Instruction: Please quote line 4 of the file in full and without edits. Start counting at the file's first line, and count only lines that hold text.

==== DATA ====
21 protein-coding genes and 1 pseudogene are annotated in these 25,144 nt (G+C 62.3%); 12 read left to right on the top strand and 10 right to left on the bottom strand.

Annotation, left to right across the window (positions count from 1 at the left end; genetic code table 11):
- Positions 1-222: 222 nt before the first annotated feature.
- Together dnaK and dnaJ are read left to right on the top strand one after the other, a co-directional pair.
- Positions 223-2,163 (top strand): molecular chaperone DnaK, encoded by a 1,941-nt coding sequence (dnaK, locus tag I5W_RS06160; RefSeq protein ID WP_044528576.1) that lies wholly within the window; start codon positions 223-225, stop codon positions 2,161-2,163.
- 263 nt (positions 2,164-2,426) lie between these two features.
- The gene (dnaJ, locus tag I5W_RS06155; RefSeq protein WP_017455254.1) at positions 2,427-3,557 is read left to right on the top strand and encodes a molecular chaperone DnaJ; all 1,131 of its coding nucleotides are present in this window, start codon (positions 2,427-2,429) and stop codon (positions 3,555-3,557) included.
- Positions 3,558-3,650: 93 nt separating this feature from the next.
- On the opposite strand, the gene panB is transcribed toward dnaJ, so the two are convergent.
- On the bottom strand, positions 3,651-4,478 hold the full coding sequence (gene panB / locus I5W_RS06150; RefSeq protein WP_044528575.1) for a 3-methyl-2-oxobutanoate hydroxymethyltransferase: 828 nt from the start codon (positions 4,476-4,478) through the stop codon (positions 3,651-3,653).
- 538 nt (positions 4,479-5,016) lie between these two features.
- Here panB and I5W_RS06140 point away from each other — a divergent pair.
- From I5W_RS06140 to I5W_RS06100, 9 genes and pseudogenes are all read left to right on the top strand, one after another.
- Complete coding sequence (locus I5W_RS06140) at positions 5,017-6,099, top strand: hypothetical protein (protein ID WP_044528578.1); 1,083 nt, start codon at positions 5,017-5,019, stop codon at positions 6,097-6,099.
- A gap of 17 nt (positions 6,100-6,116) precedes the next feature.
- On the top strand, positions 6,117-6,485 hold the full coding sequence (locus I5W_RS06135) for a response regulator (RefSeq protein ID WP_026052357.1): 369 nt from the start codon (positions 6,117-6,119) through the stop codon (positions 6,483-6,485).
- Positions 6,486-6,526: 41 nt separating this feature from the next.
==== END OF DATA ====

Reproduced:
- Together dnaK and dnaJ are read left to right on the top strand one after the other, a co-directional pair.